NOTE: This post was written by Malissa Eaddy and Gahoussou Toure.
Malissa Eaddy is a Dual Degree MA student in the School of Diplomacy and International Relations and Asian Studies Programs. Her research interests include Japanese and Chinese language and cultural studies, Southeast Asian Cultural Studies and Post-Conflict Negotiations.
Gahoussou Toure is a joint MA/MBA student with the School of Diplomacy and International Relations and the Stillman School of Business. He holds Master’s and Bachelor’s Degrees from the University of Cocody in Cote d’Ivoire.
Graduate students from Seton Hall’s School of Diplomacy & International Relations have completed a landmark study of US public attitudes toward the United Nations based on a survey of 800 randomly-selected registered voters conducted by the Better World Campaign in October 2014.
Led by Dr. Martin Edwards, Associate Professor and Director of the Center for UN and Global Governance Studies, team members used two different methodologies to study factors that affect survey respondent perceptions of the favorability of the UN.
Team members first conducted a series of bivariate statistical tests to correlate demographic factors with the respondent’s view of the favorability of the UN. In a sub-sample of the survey, respondents were asked to explain why they had a favorable or unfavorable view of the UN. In a second phase of the project, these 181 verbatim respondents were analyzed to better understand the rationales behind respondent attitudes toward the UN.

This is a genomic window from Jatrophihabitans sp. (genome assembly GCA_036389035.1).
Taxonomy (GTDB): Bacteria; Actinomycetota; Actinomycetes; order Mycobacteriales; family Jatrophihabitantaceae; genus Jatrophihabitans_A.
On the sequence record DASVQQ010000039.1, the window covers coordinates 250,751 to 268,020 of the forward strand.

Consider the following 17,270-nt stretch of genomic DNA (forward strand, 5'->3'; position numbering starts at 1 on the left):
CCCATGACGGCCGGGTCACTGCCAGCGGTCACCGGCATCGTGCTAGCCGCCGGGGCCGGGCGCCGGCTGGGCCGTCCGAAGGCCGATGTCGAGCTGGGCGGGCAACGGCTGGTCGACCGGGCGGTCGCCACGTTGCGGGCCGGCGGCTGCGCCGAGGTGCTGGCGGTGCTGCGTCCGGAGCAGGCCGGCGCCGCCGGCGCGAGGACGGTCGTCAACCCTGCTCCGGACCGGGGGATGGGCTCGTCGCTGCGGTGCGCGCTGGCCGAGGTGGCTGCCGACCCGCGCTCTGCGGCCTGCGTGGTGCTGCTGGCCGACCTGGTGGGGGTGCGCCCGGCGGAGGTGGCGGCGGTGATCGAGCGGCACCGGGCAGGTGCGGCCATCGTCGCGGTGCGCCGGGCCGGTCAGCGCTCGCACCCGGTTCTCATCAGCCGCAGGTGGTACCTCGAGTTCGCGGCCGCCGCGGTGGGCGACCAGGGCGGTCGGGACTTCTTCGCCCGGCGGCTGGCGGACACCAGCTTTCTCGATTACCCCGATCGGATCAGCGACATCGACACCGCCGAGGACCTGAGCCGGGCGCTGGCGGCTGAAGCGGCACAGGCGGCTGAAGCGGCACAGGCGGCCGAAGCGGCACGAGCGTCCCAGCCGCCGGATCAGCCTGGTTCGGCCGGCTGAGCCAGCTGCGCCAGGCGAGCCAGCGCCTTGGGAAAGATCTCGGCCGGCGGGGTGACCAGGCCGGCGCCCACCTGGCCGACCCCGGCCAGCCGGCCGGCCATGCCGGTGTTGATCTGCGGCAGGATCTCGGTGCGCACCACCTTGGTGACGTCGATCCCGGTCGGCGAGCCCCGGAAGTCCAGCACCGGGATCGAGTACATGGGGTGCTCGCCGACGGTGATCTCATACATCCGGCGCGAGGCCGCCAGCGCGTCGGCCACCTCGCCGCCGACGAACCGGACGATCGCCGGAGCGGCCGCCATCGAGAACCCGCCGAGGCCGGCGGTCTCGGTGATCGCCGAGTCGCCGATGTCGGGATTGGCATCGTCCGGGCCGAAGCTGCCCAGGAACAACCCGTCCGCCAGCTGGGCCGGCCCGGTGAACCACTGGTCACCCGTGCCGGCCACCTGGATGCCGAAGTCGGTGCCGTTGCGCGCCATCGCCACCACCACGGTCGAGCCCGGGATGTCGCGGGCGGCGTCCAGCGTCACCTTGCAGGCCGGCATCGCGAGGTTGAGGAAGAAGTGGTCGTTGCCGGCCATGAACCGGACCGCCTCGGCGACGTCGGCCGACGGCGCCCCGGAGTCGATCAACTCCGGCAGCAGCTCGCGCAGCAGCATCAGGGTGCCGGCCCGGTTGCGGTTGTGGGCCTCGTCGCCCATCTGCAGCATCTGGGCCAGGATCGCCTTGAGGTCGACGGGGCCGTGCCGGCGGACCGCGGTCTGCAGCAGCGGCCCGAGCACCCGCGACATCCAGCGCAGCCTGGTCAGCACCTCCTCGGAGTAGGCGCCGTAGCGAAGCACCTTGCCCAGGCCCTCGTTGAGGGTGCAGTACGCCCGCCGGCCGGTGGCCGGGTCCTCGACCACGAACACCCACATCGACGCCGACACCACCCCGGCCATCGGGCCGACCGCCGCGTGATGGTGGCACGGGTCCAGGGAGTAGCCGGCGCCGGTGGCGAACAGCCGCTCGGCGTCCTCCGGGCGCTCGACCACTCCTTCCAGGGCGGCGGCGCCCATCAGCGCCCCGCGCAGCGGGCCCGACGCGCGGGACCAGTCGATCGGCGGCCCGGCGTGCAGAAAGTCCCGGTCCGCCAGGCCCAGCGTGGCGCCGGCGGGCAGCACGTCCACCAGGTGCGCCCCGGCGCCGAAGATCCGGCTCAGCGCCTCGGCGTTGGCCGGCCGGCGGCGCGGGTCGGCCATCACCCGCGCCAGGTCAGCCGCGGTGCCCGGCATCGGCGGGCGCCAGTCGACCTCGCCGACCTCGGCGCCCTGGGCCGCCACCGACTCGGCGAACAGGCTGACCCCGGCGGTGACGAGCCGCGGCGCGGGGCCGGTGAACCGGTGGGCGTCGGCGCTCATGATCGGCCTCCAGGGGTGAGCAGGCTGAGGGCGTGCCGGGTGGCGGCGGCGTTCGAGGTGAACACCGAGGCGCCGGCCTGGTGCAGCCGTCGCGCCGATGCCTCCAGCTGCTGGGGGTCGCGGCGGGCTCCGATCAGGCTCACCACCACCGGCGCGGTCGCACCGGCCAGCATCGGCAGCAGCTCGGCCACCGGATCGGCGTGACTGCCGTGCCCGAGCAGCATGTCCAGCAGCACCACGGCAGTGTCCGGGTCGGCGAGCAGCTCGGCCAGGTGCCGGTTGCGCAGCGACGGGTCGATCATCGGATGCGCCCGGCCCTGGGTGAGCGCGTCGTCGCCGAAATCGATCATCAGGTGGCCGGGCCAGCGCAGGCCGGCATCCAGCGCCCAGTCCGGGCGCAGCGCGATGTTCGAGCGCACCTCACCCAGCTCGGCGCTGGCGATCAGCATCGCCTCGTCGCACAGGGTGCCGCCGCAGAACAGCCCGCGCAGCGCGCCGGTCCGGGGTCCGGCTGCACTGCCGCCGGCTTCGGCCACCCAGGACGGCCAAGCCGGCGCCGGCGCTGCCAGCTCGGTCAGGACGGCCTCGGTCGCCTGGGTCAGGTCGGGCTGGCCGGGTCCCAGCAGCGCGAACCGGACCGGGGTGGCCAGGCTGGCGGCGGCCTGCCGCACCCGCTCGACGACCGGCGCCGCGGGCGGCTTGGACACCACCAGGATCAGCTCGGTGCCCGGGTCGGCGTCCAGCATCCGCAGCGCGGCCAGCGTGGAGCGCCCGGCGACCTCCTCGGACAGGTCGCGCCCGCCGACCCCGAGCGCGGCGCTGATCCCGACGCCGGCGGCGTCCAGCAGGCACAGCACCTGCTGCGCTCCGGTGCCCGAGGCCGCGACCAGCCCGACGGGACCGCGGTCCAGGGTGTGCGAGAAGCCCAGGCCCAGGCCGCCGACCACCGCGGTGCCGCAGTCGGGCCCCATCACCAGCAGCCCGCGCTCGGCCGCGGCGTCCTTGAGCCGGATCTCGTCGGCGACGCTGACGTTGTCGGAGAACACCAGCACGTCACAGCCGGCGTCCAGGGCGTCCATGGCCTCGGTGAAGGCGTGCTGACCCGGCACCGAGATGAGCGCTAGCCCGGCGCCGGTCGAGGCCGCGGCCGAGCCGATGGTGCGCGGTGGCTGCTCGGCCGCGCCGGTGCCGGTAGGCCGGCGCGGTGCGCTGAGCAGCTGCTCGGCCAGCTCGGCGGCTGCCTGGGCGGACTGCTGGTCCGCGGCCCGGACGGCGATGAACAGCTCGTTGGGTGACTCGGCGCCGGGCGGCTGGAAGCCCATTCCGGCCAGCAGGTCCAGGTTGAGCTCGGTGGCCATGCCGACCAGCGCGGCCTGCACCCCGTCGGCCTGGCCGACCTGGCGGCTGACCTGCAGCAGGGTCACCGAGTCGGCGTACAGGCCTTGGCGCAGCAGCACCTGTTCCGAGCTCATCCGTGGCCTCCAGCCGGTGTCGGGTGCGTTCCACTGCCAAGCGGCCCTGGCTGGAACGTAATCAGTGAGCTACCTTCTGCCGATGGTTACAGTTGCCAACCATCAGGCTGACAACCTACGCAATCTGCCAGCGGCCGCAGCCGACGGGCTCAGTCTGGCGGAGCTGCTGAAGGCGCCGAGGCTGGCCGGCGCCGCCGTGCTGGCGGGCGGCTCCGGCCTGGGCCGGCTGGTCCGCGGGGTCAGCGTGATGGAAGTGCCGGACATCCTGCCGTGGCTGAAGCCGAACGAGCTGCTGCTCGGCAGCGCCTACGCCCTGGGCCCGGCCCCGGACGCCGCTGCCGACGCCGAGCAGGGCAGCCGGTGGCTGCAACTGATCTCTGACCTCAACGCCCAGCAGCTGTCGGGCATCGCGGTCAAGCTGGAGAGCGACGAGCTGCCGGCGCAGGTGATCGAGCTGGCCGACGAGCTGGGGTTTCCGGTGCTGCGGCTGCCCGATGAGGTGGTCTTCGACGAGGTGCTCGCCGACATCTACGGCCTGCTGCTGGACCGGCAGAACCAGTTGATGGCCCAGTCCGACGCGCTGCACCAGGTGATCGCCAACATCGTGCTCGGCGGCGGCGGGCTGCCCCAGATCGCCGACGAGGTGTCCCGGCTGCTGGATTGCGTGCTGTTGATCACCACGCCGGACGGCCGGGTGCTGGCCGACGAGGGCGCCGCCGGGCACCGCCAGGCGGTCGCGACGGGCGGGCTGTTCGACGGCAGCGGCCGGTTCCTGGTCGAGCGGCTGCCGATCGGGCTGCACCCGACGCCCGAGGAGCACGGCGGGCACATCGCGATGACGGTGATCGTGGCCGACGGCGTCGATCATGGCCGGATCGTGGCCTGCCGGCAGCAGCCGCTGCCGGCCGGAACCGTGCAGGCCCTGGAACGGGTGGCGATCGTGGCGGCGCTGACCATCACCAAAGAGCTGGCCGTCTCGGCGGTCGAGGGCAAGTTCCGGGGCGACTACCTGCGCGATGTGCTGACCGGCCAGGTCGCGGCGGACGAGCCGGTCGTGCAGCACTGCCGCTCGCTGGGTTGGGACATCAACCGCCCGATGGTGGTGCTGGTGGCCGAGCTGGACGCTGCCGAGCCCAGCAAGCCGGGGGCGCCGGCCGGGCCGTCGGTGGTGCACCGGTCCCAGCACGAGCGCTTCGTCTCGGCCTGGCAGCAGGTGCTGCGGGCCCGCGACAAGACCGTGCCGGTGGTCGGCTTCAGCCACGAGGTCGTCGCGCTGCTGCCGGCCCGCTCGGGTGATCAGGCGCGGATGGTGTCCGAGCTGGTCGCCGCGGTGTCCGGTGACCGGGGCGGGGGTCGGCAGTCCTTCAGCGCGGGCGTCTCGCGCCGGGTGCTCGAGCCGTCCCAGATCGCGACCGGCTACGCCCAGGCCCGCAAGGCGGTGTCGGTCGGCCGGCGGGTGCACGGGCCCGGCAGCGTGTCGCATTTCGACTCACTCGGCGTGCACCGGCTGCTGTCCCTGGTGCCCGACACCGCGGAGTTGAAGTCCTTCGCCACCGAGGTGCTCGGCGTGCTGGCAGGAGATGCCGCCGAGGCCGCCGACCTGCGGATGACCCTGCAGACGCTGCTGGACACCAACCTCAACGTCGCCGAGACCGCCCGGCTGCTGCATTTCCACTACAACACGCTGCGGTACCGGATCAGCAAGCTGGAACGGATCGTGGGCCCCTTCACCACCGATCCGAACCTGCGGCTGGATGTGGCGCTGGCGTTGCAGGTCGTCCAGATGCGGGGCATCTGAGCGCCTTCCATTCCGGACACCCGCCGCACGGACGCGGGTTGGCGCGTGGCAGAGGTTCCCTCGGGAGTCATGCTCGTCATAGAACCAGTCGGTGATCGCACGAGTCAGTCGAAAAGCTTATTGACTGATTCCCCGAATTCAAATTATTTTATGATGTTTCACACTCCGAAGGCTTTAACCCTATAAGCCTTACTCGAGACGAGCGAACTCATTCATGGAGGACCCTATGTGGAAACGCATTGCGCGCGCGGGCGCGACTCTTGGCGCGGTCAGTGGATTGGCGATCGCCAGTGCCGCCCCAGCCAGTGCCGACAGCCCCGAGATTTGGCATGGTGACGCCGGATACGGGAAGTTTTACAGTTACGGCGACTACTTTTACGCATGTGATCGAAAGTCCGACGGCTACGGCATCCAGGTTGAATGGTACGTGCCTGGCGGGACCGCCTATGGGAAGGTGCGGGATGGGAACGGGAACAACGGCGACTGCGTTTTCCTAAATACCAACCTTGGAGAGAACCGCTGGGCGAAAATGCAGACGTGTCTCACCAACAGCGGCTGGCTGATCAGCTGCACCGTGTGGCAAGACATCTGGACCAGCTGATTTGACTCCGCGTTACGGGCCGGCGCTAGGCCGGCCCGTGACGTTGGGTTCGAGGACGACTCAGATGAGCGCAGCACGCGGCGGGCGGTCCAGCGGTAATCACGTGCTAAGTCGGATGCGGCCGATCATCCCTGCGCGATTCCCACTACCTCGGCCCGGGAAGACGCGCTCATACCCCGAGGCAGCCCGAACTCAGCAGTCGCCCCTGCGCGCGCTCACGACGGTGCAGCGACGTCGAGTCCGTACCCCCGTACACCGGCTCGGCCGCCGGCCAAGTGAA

The statistical analysis found evidence of gaps in gender, age, and ethnicity. Women had more positive opinions of the UN than men; younger respondents had more positive views of the UN than older respondents; and African-Americans and Latinos were more likely to have positive views of the UN than White respondents. Also as expected, there was strong evidence of a partisan and ideological divide in attitudes toward the UN. Respondents who identified as Conservative or Republican were more likely to view the UN unfavorably than those who identified as Liberal or as a Democrat. No differences in UN approval were found between respondents with different levels of education or different levels of income.
The qualitative phase of the project analyzed the responses to a follow-up question asking respondents why they gave the UN the favorability ratings that they did. This analysis found that support for the UN is rather diffuse. Those respondents with favorable views of the UN tended to focus more its value as a forum rather than on its value for the US. In contrast, objections to the UN focus on specific ways in which engagement with the UN is harmful for the US. Issues of bias, cost, and effectiveness were consistent rationales offered by respondents with unfavorable views of the UN.
These findings bring with them a number of implications for how we can shore up support for the United Nations. Both elements of the project are available for download at the links below:
For more information on the project, please contact Professor Martin Edwards at firstname.lastname@example.org.